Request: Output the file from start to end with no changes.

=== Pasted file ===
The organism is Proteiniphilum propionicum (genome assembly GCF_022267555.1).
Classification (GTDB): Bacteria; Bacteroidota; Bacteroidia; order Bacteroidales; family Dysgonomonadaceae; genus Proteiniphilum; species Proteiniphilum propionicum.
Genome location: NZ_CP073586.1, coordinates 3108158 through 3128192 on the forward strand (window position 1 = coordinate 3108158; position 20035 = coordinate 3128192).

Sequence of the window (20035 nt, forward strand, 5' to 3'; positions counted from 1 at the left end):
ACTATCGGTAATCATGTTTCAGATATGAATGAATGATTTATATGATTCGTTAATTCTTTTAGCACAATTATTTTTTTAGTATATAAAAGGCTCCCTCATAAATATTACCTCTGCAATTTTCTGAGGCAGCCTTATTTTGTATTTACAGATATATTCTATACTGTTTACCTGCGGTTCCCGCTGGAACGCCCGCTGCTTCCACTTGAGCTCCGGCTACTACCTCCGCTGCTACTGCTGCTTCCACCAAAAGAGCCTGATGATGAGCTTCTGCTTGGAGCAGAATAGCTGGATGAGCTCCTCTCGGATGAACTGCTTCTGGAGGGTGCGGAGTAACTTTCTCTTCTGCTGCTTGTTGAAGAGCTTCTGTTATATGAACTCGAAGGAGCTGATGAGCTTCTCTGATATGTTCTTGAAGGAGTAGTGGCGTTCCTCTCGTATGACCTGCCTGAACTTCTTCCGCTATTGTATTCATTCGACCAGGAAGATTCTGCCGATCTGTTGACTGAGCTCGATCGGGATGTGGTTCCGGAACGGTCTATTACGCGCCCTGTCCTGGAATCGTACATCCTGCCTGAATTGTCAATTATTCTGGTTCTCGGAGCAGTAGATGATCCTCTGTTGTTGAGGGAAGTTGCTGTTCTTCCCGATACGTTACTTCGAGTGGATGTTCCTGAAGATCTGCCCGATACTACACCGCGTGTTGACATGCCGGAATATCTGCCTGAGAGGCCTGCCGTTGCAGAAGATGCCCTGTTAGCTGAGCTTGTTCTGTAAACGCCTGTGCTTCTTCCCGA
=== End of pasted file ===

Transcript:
The organism is Proteiniphilum propionicum (genome assembly GCF_022267555.1).
Classification (GTDB): Bacteria; Bacteroidota; Bacteroidia; order Bacteroidales; family Dysgonomonadaceae; genus Proteiniphilum; species Proteiniphilum propionicum.
Genome location: NZ_CP073586.1, coordinates 3108158 through 3128192 on the forward strand (window position 1 = coordinate 3108158; position 20035 = coordinate 3128192).

Sequence of the window (20035 nt, forward strand, 5' to 3'; positions counted from 1 at the left end):
ACTATCGGTAATCATGTTTCAGATATGAATGAATGATTTATATGATTCGTTAATTCTTTTAGCACAATTATTTTTTTAGTATATAAAAGGCTCCCTCATAAATATTACCTCTGCAATTTTCTGAGGCAGCCTTATTTTGTATTTACAGATATATTCTATACTGTTTACCTGCGGTTCCCGCTGGAACGCCCGCTGCTTCCACTTGAGCTCCGGCTACTACCTCCGCTGCTACTGCTGCTTCCACCAAAAGAGCCTGATGATGAGCTTCTGCTTGGAGCAGAATAGCTGGATGAGCTCCTCTCGGATGAACTGCTTCTGGAGGGTGCGGAGTAACTTTCTCTTCTGCTGCTTGTTGAAGAGCTTCTGTTATATGAACTCGAAGGAGCTGATGAGCTTCTCTGATATGTTCTTGAAGGAGTAGTGGCGTTCCTCTCGTATGACCTGCCTGAACTTCTTCCGCTATTGTATTCATTCGACCAGGAAGATTCTGCCGATCTGTTGACTGAGCTCGATCGGGATGTGGTTCCGGAACGGTCTATTACGCGCCCTGTCCTGGAATCGTACATCCTGCCTGAATTGTCAATTATTCTGGTTCTCGGAGCAGTAGATGATCCTCTGTTGTTGAGGGAAGTTGCTGTTCTTCCCGATACGTTACTTCGAGTGGATGTTCCTGAAGATCTGCCCGATACTACACCGCGTGTTGACATGCCGGAATATCTGCCTGAGAGGCCTGCCGTTGCAGAAGATGCCCTGTTAGCTGAGCTTGTTCTGTAAACGCCTGTGCTTCTTCCCGA